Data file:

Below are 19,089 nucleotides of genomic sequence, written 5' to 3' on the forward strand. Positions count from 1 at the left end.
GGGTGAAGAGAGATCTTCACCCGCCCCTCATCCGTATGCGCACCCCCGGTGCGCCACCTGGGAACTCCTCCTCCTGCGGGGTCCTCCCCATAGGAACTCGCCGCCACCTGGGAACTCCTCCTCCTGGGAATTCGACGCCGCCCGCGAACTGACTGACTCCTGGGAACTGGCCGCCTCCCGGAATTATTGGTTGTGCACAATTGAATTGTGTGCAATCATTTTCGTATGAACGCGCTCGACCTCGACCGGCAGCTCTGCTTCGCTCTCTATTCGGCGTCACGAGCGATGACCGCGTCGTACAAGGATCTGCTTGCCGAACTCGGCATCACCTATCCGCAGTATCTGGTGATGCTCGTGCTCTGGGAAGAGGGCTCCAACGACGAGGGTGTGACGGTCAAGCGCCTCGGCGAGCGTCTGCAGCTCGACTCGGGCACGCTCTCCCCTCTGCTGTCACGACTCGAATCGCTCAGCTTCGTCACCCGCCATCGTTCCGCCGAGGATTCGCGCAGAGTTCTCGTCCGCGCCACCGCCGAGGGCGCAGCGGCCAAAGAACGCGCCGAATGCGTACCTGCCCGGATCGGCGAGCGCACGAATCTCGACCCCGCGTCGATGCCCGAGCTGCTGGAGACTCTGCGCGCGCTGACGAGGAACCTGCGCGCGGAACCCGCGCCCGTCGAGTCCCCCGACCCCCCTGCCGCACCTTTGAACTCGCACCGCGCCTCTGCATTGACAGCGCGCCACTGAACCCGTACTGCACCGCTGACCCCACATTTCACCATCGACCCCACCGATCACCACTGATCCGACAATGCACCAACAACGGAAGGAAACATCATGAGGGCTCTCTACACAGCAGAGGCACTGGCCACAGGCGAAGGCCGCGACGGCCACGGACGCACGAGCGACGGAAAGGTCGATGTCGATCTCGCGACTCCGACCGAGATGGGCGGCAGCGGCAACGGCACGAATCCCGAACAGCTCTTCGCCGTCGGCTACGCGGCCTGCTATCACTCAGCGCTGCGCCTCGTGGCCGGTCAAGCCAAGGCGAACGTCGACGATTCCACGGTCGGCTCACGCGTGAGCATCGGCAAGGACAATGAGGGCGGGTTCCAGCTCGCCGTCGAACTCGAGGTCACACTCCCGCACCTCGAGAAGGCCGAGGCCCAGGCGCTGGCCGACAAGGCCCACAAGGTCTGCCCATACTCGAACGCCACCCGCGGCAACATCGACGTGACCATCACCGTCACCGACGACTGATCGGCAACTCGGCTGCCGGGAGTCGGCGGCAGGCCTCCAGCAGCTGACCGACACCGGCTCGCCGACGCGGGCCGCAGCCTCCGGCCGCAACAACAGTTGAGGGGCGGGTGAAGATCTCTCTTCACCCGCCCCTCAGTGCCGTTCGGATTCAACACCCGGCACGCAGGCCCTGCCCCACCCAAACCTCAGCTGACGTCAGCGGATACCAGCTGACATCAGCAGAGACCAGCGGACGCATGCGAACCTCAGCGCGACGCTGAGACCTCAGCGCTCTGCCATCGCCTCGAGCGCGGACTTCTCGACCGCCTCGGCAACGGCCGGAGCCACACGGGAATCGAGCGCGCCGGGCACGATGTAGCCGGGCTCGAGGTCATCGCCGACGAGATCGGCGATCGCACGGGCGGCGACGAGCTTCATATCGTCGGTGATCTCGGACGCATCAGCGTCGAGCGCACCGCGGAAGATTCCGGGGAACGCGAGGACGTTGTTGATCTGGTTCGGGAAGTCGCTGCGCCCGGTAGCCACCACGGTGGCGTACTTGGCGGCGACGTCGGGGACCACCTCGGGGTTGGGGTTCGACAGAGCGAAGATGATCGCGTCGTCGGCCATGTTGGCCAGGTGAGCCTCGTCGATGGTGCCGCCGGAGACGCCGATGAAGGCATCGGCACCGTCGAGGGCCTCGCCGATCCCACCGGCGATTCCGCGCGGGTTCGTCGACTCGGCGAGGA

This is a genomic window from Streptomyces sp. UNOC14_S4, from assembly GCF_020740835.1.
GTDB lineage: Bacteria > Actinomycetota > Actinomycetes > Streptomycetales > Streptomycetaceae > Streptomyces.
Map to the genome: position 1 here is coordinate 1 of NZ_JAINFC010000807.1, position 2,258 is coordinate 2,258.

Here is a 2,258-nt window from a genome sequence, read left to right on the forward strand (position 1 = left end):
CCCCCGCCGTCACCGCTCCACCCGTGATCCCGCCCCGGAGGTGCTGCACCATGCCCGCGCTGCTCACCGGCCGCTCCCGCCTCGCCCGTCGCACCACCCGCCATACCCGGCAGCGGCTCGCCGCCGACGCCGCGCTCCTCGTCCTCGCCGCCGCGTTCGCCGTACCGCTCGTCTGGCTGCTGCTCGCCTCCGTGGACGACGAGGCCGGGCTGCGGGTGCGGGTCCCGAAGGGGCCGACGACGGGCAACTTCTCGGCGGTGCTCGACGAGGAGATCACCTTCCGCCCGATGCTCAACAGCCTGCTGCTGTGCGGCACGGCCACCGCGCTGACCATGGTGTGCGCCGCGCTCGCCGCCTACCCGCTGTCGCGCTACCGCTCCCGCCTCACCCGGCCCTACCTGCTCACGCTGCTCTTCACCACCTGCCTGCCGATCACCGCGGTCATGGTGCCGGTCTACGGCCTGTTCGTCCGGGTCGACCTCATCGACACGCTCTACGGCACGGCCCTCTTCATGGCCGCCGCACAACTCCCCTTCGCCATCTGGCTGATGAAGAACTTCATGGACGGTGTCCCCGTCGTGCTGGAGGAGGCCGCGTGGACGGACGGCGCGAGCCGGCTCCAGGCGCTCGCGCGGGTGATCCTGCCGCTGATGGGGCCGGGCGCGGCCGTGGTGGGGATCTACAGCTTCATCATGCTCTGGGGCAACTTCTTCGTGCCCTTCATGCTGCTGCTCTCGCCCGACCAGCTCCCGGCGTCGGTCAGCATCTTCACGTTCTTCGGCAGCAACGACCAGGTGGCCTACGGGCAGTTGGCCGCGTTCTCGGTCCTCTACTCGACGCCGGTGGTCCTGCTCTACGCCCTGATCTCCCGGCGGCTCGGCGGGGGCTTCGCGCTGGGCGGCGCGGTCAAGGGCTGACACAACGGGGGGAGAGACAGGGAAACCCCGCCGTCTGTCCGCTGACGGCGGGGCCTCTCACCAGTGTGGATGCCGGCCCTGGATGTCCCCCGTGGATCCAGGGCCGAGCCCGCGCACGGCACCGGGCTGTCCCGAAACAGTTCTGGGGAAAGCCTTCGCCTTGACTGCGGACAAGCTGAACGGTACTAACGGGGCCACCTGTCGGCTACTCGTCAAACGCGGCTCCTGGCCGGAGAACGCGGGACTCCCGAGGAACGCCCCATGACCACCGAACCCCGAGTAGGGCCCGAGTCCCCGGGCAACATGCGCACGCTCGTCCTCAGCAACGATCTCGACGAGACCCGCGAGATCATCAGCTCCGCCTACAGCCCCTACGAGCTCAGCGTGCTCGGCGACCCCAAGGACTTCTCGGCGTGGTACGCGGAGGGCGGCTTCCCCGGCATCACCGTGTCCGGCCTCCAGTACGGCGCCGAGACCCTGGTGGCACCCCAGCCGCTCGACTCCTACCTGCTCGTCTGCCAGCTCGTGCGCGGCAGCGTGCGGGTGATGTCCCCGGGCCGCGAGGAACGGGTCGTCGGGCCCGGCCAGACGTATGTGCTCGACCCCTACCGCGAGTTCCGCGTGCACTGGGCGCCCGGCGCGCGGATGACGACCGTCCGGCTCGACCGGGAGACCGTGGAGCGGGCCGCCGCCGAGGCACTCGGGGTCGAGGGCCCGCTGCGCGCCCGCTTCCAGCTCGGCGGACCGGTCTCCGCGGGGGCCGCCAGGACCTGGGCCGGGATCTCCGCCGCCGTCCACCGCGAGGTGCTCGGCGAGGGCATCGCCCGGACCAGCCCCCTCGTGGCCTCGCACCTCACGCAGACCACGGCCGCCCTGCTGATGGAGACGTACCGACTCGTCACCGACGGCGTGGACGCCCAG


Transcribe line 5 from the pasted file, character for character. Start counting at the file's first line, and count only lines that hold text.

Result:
Map to the genome: position 1 here is coordinate 1 of NZ_JAINFC010000807.1, position 2,258 is coordinate 2,258.